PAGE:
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San Joaquin Valley College Blog

The Life-Changing Power of a Second Chance: Q&A with Maintenance Technician Grad Jason Alvarado

March 21, 2023

If you’ve ever doubted the life-changing power of a second chance, meet Jason Alvarado.

Back in 2008, Jason made some bad choices that led him to a 7 year prison term.

“It was the biggest mistake—and the biggest regret—of my life,” says Jason, now 41. “I was 27 at the time, and I lost so much. I have a daughter who was only seven at the time, and I missed seven important years of her life. I also had a newborn daughter, so I missed her first seven years. Hanging out with the wrong people and making one stupid decision cost me nearly everything, but you get to a point where you realize that focusing on the past will only destroy you. I was punished, I did my time, and I learned some tough lessons the hard way. My only choice at that point was to look forward and try to make the most of my life.”

That’s exactly what Jason has been doing. After first struggling to find a job, he was eventually hired as a forklift operator and materials handler. Back in 2018, when Jason’s cousin asked if he would like to join him in enrolling in the Maintenance Technician program at SJVC, Jason wasn’t ready to make the commitment.

“When I later found out he was making more than me at his new job because of the education and training he got at SJVC, I realized I had made a mistake,” Jason admits. “But I also learned the hard way that it’s never too late.”

In May, 2022, Jason enrolled in the Maintenance Technician program at SJVC’s Modesto campus. He graduated from the (in as few as) seven-month program in December and is currently completing an employee training program for a major online retailer.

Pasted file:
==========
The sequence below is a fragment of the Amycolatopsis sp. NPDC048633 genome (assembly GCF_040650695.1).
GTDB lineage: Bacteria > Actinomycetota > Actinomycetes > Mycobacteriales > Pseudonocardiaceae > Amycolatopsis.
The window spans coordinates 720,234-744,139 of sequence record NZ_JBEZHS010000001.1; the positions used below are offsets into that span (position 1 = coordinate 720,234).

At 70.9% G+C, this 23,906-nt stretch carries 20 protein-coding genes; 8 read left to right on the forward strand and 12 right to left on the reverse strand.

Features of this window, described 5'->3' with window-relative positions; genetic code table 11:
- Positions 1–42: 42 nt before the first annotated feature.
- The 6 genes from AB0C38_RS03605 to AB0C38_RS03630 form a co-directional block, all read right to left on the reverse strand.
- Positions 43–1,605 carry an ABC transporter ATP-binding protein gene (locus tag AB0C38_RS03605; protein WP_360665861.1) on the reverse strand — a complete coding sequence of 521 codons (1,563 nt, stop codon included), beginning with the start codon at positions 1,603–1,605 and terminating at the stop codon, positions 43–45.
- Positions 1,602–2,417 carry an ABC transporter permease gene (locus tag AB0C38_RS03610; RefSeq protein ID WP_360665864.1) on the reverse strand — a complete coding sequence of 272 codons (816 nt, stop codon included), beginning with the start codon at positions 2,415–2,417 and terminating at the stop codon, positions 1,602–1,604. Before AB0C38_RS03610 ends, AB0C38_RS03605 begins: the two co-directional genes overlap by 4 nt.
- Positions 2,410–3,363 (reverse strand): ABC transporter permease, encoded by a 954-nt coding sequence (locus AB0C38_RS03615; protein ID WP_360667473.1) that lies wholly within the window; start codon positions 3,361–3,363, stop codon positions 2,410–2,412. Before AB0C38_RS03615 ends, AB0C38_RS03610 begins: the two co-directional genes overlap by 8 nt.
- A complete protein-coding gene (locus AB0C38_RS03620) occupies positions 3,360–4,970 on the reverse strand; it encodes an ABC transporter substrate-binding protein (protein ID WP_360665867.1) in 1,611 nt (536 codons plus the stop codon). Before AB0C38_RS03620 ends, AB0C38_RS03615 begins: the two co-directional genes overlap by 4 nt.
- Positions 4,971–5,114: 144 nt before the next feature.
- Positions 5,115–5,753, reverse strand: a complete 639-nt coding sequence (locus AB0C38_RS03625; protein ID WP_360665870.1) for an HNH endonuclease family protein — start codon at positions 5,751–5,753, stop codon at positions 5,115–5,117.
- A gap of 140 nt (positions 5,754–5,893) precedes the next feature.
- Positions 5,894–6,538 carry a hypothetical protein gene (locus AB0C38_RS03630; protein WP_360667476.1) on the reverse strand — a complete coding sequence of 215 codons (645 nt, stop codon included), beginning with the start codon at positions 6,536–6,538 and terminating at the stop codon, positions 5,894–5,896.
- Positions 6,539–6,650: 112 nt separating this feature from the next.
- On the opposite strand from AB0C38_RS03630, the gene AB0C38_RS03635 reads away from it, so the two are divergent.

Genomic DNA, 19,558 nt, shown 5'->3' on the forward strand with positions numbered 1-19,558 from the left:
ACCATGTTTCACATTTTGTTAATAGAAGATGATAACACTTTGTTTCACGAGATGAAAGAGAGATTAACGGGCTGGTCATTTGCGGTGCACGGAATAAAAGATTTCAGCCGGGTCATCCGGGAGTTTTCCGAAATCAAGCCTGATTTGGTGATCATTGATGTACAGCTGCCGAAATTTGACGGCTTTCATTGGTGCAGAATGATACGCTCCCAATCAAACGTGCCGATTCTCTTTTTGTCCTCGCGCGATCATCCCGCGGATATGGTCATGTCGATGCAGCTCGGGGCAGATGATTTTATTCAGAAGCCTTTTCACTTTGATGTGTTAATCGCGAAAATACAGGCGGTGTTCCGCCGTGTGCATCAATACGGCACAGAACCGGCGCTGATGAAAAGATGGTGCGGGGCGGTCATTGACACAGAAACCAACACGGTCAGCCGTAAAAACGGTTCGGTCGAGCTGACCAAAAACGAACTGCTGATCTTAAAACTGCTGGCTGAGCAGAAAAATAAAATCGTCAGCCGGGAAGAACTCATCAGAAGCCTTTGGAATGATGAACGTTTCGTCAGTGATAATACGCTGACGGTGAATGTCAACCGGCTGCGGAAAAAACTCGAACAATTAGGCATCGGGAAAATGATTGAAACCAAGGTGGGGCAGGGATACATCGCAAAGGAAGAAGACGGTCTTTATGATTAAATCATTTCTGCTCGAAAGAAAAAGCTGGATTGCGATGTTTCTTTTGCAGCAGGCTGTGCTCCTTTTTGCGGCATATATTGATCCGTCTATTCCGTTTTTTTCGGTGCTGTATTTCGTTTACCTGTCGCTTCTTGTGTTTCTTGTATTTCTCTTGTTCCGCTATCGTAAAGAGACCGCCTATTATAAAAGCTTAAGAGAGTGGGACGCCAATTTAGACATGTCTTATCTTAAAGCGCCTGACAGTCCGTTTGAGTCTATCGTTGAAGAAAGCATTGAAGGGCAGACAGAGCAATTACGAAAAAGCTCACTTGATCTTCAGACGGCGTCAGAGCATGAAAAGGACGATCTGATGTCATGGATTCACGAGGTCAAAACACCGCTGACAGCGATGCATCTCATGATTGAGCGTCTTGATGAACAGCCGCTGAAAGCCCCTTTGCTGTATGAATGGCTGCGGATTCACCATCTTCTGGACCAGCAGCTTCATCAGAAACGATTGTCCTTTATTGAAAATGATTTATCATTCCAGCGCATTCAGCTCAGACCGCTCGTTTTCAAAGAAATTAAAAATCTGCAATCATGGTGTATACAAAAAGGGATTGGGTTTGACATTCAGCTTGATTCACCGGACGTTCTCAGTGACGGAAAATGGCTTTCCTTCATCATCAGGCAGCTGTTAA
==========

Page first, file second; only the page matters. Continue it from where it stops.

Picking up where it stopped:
We talked with Jason about the challenge of overcoming his past, his experience returning to a classroom after more than 20 years, and what he learned about himself during the process of completing his Maintenance Technician program.


What attracted you to SJVC’s Maintenance Technician program? 

After working for four years in warehouses as a forklift operator, I wanted more. I knew I was capable of doing more and earning more. I was working with guys who were making double what I was earning. What they had that I didn’t have was training and education. Enrolling in the Maintenance Technician program was my first step toward building a better career and making more money.


How did it feel to return to school after being out of a classroom for more than 20 years?

Making the decision to go back to school was tough. I hadn’t been in school for a long time and I was nervous that I might not be able to keep up. At first, it felt strange. But it ended up working out really well. My instructor is not only a good teacher, but he’s a good man. He was very understanding and he worked with me so I didn’t fall behind. I knew I could reach out to him and he would be there for me. I haven’t always had people like him in my life, so it’s something I really appreciated. It made a difference.